iptables -L -nvx | perl -lane '
  $_ = $F[0]; $pkts += $_ if /^\d/; END { print $pkts }
'

The iptables program outputs the packets as the first field. All we do is check if the first field is numeric (because it also outputs labels header), and if so, sum the packets up on the first column, just like in the previous one-liner.

How about getting a list of the names of all users on the system?

perl -a -F: -lne 'print $F[4]' /etc/passwd

Combining -a with -F argument allows you to specify the character that lines should be split on. In this case it's the colon, which is the record separator of /etc/passwd. Next we just print the 5th field $F[4], which is the real name of the user. Really quick and easy.

As you can see, knowing Perl one-liners lets you accomplish many tasks quickly. If you wish to learn more and become really fast in the shell, I suggest you get a copy of my "Perl One-Liners Explained" e-book. The e-book contains 130 unique one-liners and many of them are presented in several different ways, so the total number of one-liners in this book is over 200.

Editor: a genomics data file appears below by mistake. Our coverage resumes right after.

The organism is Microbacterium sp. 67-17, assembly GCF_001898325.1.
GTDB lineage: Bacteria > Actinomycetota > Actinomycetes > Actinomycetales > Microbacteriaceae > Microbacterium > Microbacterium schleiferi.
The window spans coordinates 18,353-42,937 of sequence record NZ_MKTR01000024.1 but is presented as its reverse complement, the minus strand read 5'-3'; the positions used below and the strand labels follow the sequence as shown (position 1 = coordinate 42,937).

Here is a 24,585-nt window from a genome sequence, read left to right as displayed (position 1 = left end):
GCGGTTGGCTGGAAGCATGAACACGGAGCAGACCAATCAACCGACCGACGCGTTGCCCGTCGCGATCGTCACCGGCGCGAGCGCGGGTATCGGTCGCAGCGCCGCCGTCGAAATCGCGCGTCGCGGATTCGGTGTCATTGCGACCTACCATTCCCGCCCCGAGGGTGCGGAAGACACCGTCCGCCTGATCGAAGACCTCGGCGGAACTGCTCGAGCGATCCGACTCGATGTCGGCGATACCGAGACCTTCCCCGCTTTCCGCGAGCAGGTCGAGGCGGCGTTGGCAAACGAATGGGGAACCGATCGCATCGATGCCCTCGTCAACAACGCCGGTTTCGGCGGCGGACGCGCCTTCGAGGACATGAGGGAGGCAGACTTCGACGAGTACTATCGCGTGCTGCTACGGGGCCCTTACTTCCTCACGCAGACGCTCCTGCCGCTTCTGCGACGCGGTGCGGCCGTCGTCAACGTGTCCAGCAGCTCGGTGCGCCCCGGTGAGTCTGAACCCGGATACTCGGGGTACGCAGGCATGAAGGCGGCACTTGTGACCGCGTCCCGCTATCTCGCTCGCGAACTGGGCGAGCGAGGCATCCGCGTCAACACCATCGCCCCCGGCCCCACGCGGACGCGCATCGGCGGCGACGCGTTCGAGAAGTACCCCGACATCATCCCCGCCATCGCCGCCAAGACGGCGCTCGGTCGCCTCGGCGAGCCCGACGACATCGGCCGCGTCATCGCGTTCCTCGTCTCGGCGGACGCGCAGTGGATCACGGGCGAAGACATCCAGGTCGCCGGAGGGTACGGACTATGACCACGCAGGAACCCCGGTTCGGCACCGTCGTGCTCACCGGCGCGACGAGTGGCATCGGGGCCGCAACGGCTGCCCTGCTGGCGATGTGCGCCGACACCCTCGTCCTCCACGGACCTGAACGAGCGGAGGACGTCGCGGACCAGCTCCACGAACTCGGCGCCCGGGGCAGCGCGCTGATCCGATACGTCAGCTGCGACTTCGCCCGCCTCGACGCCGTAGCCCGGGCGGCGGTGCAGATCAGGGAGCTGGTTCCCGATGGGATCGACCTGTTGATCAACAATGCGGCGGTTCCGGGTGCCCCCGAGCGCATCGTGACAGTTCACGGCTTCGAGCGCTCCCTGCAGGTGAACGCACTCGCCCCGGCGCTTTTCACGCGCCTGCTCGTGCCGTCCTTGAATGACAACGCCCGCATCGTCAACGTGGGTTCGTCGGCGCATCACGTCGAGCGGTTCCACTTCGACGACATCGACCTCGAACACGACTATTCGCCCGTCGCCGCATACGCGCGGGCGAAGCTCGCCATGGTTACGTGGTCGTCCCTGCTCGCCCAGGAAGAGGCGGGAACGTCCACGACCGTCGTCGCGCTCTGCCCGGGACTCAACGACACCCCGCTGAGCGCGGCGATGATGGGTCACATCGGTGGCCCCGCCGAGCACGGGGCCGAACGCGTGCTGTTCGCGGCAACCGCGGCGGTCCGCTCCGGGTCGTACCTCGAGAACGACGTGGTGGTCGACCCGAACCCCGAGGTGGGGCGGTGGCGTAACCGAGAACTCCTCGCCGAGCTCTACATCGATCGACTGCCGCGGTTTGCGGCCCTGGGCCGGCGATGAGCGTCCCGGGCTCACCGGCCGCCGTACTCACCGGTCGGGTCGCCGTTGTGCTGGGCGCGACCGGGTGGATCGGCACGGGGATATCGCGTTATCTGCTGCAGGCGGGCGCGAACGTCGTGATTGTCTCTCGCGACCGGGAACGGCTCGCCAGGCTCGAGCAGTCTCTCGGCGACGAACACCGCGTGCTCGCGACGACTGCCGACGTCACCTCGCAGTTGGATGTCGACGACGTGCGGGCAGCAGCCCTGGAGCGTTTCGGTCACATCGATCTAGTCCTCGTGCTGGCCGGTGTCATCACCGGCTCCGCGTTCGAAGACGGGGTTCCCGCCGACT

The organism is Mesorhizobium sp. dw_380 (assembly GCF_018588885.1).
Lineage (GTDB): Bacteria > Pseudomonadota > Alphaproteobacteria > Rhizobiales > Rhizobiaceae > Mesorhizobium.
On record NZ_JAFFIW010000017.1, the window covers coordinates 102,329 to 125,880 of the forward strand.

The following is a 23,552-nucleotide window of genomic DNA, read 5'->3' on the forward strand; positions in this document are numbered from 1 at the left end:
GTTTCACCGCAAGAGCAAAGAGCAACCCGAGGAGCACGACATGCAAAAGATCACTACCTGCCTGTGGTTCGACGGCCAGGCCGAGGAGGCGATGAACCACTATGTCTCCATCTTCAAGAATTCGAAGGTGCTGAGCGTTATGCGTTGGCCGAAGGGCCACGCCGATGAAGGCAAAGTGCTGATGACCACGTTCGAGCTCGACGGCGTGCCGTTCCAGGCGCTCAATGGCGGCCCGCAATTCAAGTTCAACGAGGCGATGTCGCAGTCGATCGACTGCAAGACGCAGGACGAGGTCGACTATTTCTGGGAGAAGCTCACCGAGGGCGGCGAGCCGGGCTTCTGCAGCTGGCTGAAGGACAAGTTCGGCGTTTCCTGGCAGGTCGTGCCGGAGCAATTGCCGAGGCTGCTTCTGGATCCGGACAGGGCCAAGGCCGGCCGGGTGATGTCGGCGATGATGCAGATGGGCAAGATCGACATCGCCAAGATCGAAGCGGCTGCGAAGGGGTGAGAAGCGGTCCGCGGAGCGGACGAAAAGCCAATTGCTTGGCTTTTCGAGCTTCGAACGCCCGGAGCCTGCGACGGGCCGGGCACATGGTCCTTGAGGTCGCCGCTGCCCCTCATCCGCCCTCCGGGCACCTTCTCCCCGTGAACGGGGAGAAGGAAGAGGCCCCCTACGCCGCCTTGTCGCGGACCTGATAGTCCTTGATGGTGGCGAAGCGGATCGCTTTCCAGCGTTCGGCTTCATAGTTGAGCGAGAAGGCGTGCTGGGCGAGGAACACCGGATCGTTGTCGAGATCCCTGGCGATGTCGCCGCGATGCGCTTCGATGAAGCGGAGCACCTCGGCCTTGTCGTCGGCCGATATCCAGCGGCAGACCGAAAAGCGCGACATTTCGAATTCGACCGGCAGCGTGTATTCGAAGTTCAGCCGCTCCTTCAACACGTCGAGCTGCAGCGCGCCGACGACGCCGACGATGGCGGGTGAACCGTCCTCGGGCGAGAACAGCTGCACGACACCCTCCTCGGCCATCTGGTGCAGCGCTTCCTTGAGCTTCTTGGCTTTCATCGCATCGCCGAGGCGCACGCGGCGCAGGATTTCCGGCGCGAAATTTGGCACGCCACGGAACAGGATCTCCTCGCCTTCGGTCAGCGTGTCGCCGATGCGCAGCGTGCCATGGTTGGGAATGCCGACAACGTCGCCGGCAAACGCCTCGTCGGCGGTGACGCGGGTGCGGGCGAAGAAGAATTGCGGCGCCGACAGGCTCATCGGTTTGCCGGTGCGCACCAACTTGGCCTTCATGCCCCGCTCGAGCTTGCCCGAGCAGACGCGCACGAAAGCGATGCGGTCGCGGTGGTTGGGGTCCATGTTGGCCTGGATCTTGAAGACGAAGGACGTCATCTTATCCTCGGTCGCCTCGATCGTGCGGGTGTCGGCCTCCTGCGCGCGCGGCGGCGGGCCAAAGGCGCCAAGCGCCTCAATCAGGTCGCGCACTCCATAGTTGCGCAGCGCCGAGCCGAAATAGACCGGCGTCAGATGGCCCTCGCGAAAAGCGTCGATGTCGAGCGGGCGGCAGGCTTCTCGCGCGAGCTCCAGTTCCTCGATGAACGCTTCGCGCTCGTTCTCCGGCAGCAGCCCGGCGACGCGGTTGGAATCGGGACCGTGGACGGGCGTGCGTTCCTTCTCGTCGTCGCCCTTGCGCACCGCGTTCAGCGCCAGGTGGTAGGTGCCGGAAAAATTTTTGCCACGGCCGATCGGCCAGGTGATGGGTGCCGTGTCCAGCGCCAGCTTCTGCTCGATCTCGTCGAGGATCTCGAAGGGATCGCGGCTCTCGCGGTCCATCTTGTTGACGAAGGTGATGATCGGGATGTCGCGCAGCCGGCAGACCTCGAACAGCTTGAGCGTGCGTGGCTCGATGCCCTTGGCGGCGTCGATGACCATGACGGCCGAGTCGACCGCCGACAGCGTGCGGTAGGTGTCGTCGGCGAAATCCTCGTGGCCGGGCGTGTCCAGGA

If you enjoy my writing, you can subscribe to my blog, follow me on Twitter or Google+.

I remembered about quines today and as I hadn't ever written one before, I decided to write a quine in javascript for node.js. A quine is a computer program which takes no input and produces a copy of its own source code as its only output.

Turns out it was easier than expected. The key idea in writing a quine is having data that contains the whole program, which is then modified to match the program and printed.

Here is how my quine for node.js looks:

var data = "module.exports = function () { console.log(\"var data = \\\"%s\\\"\\n%s\", data.replace(/\\\\/g, \"\\\\\\\\\").replace(/\"/g, \"\\\\\\\"\"), data.replace(/{/, \"{\\n   \").replace(/}$/, \"\\n}\")); }"
module.exports = function () {
    console.log("var data = \"%s\"\n%s", data.replace(/\\/g, "\\\\").replace(/"/g, "\\\""), data.replace(/{/, "{\n   ").replace(/}$/, "\n}"));